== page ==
Following the bombshell report detailing how Vancouver-area casinos became hubs of international money laundering, the second phase of B.C.’s battle against dirty money is expected to target real estate.
And while the real estate sector largely drives B.C.’s economy, many members of the industry appear to have significant work to do on this front. According to data obtained by Postmedia News, Canada’s financial intelligence watchdog found “significant” and “very significant” deficiencies in the anti-money laundering controls at 88 per cent of real estate entities they examined in B.C. over the last two years.
Between 2015 and 2017, the Financial Transactions and Reports Analysis Centre of Canada, or Fintrac, conducted 343 examinations in the real estate sector across Canada, 130 of which were in B.C., with 87 of those in Vancouver and the Lower Mainland.
Fintrac, Canada’s national agency mandated to detect and prevent money laundering, provided data to Postmedia showing that out of those 130 examinations, they uncovered about 115 entities with ‘significant’ or ‘very significant deficiencies’ in their policies and procedures, risk assessment, record keeping, reporting and client identification obligations. That means Fintrac found significant money-laundering vulnerabilities at 88 per cent of the real estate entities they examined.
The real estate industry has previously been flagged as vulnerable to money laundering, and experts have been trying to raise alarms about Vancouver in particular for years. In November 2016, Fintrac published a 12-page operational brief on the Canadian housing market, reporting that through its compliance examinations, the agency found “deficiencies in most aspects of the real estate sector’s compliance programs that render it more vulnerable of being used by criminals to launder illicit funds.”
That same month, in November 2016, The Vancouver Sun reported the results of an access to information request, showing Fintrac had examined about 220 real estate companies in B.C. between 2012 and mid-2016, finding 117 companies with “significant or very significant” levels of non-compliance.
It was just a few months earlier, in June 2016, the previous B.C. Liberal government announced, following intense public pressure and media scrutiny of misconduct in real estate, that they were overhauling oversight of the sector and strengthening consumer protections.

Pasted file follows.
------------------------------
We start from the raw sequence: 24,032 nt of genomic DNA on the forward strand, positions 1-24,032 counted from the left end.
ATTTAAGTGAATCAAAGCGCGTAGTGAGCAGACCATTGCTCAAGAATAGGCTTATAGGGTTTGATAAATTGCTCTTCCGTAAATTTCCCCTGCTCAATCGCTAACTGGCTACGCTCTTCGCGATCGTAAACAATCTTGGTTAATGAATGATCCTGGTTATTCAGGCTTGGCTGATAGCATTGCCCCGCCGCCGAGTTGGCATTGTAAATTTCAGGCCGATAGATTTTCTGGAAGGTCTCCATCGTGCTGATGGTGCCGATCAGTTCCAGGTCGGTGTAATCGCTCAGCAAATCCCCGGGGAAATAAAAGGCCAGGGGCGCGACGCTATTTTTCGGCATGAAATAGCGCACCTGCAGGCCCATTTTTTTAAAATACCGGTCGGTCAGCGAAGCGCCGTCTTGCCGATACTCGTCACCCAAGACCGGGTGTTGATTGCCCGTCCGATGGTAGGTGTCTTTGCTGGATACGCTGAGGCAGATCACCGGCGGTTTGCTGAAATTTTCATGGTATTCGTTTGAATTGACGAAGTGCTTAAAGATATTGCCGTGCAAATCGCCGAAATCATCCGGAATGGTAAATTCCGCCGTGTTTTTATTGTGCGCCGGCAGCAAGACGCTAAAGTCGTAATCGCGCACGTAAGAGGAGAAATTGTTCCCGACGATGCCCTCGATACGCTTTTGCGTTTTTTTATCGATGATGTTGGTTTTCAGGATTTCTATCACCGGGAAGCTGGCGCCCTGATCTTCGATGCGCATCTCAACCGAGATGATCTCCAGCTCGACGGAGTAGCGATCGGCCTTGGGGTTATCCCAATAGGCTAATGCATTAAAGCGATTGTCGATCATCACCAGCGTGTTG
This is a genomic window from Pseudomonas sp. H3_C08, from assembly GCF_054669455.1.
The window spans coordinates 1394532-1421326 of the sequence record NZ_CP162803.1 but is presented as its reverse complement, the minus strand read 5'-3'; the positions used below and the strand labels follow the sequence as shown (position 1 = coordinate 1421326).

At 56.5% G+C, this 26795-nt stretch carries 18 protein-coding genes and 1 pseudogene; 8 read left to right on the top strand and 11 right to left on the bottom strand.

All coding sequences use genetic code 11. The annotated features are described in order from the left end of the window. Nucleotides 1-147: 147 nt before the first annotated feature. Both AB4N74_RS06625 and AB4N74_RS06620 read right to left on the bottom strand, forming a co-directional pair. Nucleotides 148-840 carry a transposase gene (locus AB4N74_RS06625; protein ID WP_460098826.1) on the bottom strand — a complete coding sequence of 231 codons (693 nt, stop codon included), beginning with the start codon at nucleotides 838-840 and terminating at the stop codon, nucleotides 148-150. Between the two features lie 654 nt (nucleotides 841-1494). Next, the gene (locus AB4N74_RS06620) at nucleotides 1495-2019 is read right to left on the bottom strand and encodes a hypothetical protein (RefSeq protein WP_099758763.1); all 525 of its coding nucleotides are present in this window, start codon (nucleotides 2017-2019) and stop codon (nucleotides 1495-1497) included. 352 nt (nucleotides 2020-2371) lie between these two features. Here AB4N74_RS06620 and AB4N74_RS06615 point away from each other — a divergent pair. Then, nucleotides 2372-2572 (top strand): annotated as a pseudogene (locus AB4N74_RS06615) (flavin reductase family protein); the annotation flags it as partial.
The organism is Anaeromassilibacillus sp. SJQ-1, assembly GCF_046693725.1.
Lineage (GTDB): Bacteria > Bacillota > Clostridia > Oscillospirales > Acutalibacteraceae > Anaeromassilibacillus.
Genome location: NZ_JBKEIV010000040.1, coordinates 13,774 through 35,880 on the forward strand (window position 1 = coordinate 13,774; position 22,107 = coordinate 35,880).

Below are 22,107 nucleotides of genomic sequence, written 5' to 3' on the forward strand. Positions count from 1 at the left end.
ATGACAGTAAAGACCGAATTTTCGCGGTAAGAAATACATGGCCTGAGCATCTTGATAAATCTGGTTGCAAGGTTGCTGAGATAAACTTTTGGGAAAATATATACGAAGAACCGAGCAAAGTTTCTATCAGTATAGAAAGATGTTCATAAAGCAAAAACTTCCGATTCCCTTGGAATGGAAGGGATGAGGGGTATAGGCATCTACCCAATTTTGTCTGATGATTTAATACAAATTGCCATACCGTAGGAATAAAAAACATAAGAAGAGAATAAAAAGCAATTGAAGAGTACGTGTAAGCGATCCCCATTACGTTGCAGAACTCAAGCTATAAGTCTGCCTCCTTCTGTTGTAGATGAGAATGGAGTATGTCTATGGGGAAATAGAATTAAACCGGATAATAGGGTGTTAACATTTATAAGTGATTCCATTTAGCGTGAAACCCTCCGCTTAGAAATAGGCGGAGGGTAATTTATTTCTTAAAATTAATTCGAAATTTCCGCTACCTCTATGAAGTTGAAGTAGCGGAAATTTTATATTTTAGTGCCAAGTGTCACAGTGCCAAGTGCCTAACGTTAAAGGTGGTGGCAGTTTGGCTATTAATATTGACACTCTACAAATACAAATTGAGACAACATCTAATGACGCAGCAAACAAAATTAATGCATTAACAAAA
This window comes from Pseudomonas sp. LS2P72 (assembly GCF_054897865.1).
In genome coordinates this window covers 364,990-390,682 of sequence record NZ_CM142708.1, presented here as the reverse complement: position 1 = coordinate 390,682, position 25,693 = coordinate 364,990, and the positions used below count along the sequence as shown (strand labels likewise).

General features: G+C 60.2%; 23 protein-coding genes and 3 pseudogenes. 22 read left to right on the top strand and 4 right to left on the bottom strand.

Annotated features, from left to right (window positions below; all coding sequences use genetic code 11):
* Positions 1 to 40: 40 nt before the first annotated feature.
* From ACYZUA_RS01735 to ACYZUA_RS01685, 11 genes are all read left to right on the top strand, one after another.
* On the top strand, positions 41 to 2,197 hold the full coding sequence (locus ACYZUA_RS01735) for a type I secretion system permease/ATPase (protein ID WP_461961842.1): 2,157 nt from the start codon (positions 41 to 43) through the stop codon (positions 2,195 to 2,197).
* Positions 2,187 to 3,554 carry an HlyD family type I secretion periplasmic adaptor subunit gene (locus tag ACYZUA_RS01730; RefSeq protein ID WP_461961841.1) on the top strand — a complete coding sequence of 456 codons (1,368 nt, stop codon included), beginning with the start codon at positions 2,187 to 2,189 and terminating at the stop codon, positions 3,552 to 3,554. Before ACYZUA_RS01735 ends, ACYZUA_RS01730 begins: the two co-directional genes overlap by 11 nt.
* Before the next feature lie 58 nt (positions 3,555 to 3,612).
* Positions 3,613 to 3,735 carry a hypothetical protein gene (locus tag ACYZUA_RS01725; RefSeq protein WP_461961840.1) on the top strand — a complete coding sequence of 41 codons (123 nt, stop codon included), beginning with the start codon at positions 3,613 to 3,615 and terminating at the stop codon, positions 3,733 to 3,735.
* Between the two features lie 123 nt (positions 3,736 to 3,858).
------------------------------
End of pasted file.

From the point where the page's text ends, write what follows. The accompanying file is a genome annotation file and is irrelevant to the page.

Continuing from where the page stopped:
Asked if B.C.’s real estate companies have tightened up their anti-money laundering operations in the two years since Fintrac flagged the sector’s vulnerability to dirty cash, the respective heads of the Real Estate Council of B.C. and the B.C. Real Estate Association both said they supported Fintrac’s efforts, but couldn’t answer.
Darlene Hyde, CEO of the B.C. Real Estate Association, a professional organization that focuses on education and advocacy, said in an emailed statement that: “We do not have insight into or data regarding the vulnerability of B.C.’s real estate sector when it comes to money laundering.”
Similarly, Marilee Peters, spokeswoman for the Real Estate Council of B.C., the province’s enforcement and licensing body, said Fintrac would be better positioned to answer whether B.C.’s real estate companies have improved money laundering policies since red flags were raised in 2016.
In an emailed statement, Fintrac’s communications team leader Jamela Austria said Fintrac moved from its previous audit-based approach for compliance examinations to an “assessment approach” placing more emphasis on a reporting entity’s overall effectiveness. The results of Fintrac’s approach on compliance can be seen in the significant increase in reporting “over the past few years,” Austria said, “as well as noticeable improvements in compliance levels when (Fintrac) conducts followup examinations.”